Flavorwire Ridley Scott and Michael Fassbender for a new Cormac McCarthy penned movie?
Guardian Naomi Watts signs to play Princess Diana in a bio directed by Oliver Hirschbiegel (Downfall) called Caught in Flight on the last two years of her life. I guess we need to start thinking about all the 2012 2013 Best Actress contenders.
NY Post Daniel Radcliffe not happy that Harry Potter 7.2 was not Best Picture nominated. And here I thought people had stopped thinking about that.
In Contention Happy 80th birthday for John Williams
Funny Or Die Jean Dujardin auditions for every villain role
Carpetbagger has been doing a series where they invite celebrities to fill out fake Oscar ballots (i.e. non AMPAS members. Today Tabatha Coffey. I always wanted to do this random celeb Oscar chat thing but alas, The Film Experience doesn't have the clout of The New York Times. Someday ;)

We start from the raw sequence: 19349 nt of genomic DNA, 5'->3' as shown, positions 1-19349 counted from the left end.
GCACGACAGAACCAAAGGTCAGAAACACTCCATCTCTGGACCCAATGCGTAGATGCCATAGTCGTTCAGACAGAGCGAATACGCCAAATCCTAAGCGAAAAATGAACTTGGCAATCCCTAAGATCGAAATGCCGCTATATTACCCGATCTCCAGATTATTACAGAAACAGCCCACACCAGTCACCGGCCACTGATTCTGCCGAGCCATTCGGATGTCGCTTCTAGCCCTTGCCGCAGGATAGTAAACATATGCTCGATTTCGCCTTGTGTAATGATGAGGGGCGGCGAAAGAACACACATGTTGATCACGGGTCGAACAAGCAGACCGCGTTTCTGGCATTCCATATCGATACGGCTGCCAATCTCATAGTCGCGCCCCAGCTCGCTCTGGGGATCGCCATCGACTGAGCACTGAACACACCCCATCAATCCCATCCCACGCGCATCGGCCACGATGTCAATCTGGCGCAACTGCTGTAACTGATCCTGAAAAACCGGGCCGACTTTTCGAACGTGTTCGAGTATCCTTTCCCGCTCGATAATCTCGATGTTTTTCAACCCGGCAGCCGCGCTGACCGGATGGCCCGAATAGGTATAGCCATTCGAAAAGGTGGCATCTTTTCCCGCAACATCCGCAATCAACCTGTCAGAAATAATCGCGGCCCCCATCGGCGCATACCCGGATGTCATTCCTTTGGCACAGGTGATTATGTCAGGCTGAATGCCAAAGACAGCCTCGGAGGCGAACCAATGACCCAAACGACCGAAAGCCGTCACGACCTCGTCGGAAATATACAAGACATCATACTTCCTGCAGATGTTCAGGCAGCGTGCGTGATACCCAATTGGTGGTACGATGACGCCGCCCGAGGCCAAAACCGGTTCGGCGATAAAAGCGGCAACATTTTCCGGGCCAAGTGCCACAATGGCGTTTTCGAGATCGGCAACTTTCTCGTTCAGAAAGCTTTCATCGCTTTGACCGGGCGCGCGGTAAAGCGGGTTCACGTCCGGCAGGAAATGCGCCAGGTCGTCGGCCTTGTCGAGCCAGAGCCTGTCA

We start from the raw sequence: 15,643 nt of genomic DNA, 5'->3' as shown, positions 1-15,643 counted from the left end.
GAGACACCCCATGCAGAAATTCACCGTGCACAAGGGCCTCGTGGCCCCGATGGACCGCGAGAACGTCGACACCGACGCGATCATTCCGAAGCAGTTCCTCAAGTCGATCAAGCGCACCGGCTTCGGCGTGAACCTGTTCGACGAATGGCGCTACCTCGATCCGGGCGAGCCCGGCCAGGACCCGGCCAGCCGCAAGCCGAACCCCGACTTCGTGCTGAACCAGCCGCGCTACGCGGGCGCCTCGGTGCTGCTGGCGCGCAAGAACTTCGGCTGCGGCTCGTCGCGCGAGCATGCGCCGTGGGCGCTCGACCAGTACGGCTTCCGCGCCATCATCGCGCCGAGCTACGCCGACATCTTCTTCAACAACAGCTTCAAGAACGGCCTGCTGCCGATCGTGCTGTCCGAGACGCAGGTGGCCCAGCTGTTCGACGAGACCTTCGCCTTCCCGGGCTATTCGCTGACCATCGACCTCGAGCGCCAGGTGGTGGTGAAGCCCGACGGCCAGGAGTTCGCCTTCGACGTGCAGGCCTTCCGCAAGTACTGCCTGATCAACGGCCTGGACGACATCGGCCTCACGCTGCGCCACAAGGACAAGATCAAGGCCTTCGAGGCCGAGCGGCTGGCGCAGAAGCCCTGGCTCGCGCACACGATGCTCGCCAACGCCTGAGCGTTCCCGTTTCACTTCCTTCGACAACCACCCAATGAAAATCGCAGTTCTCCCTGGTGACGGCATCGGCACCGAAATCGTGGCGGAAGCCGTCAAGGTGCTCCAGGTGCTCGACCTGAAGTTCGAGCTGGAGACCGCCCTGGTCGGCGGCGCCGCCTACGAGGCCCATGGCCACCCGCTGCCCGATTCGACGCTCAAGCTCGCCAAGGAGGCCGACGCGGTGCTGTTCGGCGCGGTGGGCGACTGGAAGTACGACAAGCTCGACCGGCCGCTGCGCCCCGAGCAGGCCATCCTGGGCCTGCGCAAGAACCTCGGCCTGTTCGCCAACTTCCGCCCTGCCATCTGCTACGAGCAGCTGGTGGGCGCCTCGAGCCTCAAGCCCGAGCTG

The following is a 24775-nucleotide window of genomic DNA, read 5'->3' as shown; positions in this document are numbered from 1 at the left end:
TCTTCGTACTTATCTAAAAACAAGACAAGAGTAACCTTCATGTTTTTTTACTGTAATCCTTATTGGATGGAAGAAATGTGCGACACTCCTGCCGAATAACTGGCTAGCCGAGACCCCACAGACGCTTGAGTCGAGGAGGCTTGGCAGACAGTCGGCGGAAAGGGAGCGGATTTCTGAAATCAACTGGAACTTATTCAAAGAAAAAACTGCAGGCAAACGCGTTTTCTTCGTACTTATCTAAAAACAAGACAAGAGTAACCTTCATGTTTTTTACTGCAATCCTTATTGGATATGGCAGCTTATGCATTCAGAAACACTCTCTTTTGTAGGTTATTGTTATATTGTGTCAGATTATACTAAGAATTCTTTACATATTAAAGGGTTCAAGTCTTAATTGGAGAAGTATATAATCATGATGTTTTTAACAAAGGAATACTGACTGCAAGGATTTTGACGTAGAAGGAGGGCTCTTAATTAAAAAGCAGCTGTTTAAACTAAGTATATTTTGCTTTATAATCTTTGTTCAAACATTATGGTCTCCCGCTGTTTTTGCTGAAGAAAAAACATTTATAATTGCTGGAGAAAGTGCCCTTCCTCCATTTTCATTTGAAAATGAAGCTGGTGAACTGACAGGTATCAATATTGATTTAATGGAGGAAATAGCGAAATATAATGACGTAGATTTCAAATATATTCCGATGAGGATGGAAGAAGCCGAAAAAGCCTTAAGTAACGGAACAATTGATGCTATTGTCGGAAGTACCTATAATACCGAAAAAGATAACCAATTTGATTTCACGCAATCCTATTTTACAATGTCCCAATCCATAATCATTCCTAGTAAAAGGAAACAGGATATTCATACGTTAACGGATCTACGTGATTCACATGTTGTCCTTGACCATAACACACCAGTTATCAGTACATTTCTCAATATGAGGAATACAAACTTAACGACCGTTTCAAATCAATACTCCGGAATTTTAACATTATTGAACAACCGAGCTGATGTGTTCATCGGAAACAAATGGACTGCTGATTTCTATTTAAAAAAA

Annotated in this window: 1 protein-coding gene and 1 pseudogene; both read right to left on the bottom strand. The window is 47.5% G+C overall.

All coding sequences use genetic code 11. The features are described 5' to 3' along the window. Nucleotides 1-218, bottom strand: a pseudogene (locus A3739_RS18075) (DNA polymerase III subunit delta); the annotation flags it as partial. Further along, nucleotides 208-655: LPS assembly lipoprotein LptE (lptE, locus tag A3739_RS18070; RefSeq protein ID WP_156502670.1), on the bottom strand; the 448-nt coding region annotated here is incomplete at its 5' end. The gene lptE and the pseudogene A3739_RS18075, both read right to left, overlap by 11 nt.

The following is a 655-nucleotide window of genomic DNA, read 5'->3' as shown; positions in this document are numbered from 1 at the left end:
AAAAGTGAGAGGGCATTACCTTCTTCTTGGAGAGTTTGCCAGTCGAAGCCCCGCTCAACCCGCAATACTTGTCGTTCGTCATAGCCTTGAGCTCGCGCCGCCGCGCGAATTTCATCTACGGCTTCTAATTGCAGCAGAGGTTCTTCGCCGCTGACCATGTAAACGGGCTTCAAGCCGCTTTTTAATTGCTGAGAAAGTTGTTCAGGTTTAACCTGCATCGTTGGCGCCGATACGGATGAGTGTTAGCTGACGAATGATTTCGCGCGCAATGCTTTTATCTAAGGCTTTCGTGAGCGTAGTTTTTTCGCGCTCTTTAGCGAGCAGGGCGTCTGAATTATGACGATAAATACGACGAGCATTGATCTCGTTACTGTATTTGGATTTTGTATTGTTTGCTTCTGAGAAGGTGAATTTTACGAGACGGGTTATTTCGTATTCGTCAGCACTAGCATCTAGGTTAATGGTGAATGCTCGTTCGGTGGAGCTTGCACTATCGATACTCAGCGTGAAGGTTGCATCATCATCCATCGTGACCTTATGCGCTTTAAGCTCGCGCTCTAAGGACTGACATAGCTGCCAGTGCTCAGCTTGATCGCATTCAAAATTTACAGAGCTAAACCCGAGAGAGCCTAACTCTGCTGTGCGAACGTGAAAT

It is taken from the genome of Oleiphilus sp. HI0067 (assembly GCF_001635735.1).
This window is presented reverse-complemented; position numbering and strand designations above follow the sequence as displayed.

Boy Culture excavates an old Madonna interview from when she was only 34 wherein she talks about aging and knows that people will want to put her out to pasture soon. We love that she's living her ideals 19 years later and not allowing that. Given that life expectancy keeps moving up in years, you'd think civilians (who age faster than celebrities!) would stop groaning about celebrities that are "too old" to be entertaining us. I'm pretty sure in 20 years times I'll still rather see Meryl at 83 than, you know, some random 20 year old Hollywood is trying to shove down my throat. May all the talented ones keep working until they croak! This goes for the fresh ones too who are just starting out. Jessica Chastain, pace yourself. We hope to enjoy you when you're 71... if we're still alive!